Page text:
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Open or Closed? Treatment Courts in the Justice System


A reoccurring discussion within the Treatment Court community is because of the requirement to keep treatment information confidential, should the court, as a court of law be open and transparent to the public? The struggle is real, protect the participants who are struggling with substance use disorders, and yet continue to recognize that as courts in a democratic society, they should remain open to the public. The challenge is finding the proper balance while walking that tightrope: confidentiality of treatment versus a public courtroom.


Confidentiality for Participants

Drug Treatment Court Key Component #1 states that: “Drug courts integrate alcohol and other drug treatment services with justice system case processing.” But, in following that Component, courts must keep any communication about someone’s participation in treatment confidential.[1] It is also important to recognize that these statutes determine how and under what circumstances treatment information may be disclosed. NADCP Best Practices states:


Contrary to some misconceptions, the HIPAA and other applicable confidentiality statutes (e.g., Confidentiality of Substance Abuse Patient Records, 42 C.F.R. Part 2) do not prohibit treatment professionals or criminal justice professionals from sharing information related to substance use and mental health treatment (Matz, 2014; Meyer, 2011b). Rather, these statutes control how and under what circumstances such information may be disclosed (U.S. DHHS, 2003). Treatment professionals are generally permitted to share confidential treatment information with criminal justice professionals pursuant to a voluntary, informed, and competent waiver of a patient’s confidentiality and privacy rights (45 C.F.R. §164.502(a)) or pursuant to a court order (45 C.F.R. §164.512(e)).[2]


 

[1] Treatment Courts are required to comply with 42 CFR, Part 2 (the federal regulations governing confidentiality of alcohol and drug abuse patient records) and with the Health Insurance Portability and Accountability Act (HIPAA) the federal law that protects confidential of protected health information. [2] Adult Drug Court Best Practice Standards, Volume 2, National Association of Drug Court Professionals (2018) pg. 42.; See also Adult Drug Court Standards, Best Practices, and Promising Practices, State Court Administrative Office Court Services Problem-Solving Courts, Michigan Association of Treatment Court Professionals (2021) B, pg. 17.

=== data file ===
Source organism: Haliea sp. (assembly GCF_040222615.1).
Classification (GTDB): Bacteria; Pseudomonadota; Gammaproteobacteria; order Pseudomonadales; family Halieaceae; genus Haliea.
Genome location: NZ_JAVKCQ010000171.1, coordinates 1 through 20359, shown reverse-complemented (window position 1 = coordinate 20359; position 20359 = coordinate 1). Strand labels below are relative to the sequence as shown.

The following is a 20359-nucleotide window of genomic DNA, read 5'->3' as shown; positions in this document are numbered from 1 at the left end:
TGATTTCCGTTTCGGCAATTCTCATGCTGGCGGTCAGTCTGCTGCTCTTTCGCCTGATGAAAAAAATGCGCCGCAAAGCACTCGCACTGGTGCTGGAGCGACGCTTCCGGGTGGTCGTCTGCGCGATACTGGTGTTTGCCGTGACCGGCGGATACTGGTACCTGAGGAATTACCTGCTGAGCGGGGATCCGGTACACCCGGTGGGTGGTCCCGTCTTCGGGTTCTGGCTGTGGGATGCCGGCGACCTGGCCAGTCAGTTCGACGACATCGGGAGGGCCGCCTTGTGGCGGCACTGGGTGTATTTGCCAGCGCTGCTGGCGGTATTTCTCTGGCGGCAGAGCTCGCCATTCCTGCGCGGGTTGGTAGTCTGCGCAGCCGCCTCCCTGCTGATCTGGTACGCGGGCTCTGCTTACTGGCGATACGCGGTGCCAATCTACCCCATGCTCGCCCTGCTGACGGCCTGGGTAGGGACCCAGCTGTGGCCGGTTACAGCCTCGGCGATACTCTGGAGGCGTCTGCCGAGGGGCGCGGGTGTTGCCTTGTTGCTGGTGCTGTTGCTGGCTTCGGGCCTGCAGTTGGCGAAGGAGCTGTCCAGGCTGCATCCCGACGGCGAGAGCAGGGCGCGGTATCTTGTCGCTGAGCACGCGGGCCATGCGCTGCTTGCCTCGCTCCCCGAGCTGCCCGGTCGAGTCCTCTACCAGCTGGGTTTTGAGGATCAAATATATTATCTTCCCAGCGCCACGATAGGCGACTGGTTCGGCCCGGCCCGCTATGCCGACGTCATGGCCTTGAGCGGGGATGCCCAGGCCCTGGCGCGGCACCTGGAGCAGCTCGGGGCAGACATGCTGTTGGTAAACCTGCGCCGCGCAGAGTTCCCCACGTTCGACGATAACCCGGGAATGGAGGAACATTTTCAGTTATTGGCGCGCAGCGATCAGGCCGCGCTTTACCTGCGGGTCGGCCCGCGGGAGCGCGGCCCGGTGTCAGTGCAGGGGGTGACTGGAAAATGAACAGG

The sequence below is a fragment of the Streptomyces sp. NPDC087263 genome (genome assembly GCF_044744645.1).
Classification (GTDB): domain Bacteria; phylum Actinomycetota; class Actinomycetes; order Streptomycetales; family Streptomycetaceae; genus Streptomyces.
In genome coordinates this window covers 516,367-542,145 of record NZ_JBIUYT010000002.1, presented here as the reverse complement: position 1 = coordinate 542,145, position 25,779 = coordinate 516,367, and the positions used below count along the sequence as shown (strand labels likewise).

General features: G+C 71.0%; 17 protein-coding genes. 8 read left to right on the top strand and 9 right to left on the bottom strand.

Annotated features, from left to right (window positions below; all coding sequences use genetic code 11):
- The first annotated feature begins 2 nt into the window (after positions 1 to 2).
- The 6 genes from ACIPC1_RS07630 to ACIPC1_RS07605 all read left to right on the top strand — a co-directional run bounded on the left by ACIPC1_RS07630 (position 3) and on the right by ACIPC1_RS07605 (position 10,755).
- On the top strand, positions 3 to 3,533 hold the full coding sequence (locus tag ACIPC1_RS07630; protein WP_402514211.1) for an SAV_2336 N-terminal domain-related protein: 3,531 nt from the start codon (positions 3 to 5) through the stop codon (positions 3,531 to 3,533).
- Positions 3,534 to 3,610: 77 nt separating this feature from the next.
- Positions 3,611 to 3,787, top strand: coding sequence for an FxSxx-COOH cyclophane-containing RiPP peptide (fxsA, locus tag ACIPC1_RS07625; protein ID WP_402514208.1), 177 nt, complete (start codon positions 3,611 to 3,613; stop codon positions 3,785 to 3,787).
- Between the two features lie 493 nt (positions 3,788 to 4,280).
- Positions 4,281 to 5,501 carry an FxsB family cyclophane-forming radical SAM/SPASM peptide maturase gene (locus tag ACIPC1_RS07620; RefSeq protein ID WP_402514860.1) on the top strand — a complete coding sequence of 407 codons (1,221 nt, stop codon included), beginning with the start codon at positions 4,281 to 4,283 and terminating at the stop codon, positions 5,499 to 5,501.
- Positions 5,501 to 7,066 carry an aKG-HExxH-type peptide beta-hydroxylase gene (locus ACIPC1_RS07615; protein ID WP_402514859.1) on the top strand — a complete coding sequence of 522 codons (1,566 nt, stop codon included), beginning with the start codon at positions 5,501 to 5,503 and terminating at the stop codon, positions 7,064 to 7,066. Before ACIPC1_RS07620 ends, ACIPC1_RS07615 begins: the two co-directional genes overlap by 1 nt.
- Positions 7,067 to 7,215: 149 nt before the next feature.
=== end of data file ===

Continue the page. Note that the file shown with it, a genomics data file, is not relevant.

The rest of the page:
It is common for Treatment Court team members to share within the team some of the covered information while doing their work for the Treatment Court. However, that communication can only happen with a validly signed waiver by the participant. Additionally, Treatment Courts will have established “a memorandum of understanding on confidentiality and have all team members and replacement team members sign and agree to follow confidentiality procedures.”[1]


An Open Courtroom

Under Michigan law, when a court is in session, a court shall be open to the public.[2],[3]Furthermore, “All court proceedings under the Michigan drug court statute shall be open to the public.”[4] As a court proceeding, it is important to remember that court sessions are on the record.[5] What is said between a judge and a participant must be memorialized, to protect the participant and the judge. Communications between a participant and a judge when off the record, could be considered as ex parte communications.


Walking the Tightrope

Confidentiality matters. Treatment Courts in Michigan cannot be certified without proper confidentiality practices in place. New Treatment Courts must attended fundamental training on the confidentiality best practices.

Open courtrooms matter. Drug Court’s Best Practices and the statutes declare that all court proceedings shall be open, an apparent recognition that an open court promotes fairness, justice and a transparency of the law.

Ultimately, to balance the rights of the participant with the rights of the public, a Treatment Court should have two “files.” There is the public court file which does not contain confidential


 

[1]Adult Drug Court Standards, Best Practices, and Promising Practices, State Court Administrative Office Court Services Problem-Solving Courts, Michigan Association of Treatment Court Professionals (2021) B, pg. 21. [2] See MCL 600.1420 [3] Healing to Wellness Courts operate under their own tribe’s laws, therefore they should consult their tribal code as to whether or not their courtrooms are open. [4] Adult Drug Court Standards, Best Practices, and Promising Practices, State Court Administrative Office Court Services Problem-Solving Courts, Michigan Association of Treatment Court Professionals (2021) B, pg. 24, citing 600.1076(9). [5] Additionally, while it is true that some judges do not wear a robe during Treatment Court sessions, or they wear one when arraigning a participant for a violation or when a sanction is imposed, and not during other times of the court session, judges should remember that pursuant to MCR 8.115(B), judges “shall” wear a black robe when acting in his or her official capacity. Presiding over “court proceedings” are part of a judge’s official capacity.


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